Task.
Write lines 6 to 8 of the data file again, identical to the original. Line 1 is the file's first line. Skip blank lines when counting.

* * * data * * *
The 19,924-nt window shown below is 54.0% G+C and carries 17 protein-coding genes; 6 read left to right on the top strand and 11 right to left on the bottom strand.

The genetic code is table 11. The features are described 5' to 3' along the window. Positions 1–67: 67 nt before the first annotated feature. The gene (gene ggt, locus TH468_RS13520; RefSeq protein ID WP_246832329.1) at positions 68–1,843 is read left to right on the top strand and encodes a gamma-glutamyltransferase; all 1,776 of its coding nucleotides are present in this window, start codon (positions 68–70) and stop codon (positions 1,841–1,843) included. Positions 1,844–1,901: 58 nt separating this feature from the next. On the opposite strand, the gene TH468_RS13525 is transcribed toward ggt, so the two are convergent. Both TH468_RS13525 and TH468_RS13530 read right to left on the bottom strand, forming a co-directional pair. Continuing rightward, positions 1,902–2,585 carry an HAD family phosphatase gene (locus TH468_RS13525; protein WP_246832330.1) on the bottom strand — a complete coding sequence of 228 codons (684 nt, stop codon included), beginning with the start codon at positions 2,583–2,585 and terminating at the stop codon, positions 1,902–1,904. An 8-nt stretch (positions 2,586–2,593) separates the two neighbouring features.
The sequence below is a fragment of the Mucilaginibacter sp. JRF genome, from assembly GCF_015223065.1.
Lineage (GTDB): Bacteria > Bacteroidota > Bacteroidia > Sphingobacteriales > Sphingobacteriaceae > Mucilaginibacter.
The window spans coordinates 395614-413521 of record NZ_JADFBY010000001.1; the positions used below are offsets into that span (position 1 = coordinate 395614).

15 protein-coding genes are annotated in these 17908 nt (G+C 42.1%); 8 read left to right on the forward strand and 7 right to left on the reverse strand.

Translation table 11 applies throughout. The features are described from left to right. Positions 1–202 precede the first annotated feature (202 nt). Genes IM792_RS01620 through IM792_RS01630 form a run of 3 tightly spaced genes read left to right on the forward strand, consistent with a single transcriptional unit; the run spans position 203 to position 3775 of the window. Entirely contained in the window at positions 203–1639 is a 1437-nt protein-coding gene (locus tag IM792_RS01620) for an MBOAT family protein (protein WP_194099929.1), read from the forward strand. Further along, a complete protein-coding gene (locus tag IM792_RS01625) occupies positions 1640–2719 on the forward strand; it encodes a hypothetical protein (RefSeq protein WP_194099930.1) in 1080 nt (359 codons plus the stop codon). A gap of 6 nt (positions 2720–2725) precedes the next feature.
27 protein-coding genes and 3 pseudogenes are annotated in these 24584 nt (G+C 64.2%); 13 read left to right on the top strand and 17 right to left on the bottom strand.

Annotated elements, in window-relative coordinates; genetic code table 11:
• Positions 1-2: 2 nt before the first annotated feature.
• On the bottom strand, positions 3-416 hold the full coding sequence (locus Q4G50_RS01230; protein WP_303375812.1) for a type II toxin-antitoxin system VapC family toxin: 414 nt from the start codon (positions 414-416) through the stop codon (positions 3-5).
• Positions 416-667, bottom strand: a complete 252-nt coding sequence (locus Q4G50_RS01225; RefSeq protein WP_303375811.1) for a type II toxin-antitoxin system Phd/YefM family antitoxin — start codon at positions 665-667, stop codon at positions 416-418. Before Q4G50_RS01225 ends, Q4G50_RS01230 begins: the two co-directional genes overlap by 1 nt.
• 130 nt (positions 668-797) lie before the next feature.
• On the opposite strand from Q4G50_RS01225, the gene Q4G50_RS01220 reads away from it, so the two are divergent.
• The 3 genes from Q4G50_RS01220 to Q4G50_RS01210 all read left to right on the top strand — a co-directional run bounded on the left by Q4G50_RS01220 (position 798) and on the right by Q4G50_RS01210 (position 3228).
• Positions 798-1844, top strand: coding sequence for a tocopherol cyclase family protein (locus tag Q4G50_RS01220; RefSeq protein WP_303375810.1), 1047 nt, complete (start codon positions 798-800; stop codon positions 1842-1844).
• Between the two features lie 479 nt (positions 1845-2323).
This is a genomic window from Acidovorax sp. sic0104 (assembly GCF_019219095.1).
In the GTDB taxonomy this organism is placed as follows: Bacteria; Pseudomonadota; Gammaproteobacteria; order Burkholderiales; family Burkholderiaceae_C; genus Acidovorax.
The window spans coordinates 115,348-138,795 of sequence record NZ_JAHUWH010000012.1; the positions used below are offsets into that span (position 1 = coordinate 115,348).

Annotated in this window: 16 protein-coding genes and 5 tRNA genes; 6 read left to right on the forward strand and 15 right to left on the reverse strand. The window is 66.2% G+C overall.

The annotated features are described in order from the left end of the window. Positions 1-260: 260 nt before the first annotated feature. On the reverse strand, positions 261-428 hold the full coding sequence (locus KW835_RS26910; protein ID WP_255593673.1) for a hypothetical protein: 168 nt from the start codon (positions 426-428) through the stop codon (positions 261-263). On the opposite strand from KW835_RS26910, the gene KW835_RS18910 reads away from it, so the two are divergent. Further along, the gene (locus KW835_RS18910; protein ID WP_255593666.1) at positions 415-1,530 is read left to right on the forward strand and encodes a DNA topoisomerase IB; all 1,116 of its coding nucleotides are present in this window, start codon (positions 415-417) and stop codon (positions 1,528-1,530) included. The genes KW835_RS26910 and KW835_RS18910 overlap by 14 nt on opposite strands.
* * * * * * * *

15 protein-coding genes are annotated in these 17908 nt (G+C 42.1%); 8 read left to right on the forward strand and 7 right to left on the reverse strand.

Translation table 11 applies throughout. The features are described from left to right. Positions 1–202 precede the first annotated feature (202 nt). Genes IM792_RS01620 through IM792_RS01630 form a run of 3 tightly spaced genes read left to right on the forward strand, consistent with a single transcriptional unit; the run spans position 203 to position 3775 of the window. Entirely contained in the window at positions 203–1639 is a 1437-nt protein-coding gene (locus tag IM792_RS01620) for an MBOAT family protein (protein WP_194099929.1), read from the forward strand. Further along, a complete protein-coding gene (locus tag IM792_RS01625) occupies positions 1640–2719 on the forward strand; it encodes a hypothetical protein (RefSeq protein WP_194099930.1) in 1080 nt (359 codons plus the stop codon). A gap of 6 nt (positions 2720–2725) precedes the next feature.
27 protein-coding genes and 3 pseudogenes are annotated in these 24584 nt (G+C 64.2%); 13 read left to right on the top strand and 17 right to left on the bottom strand.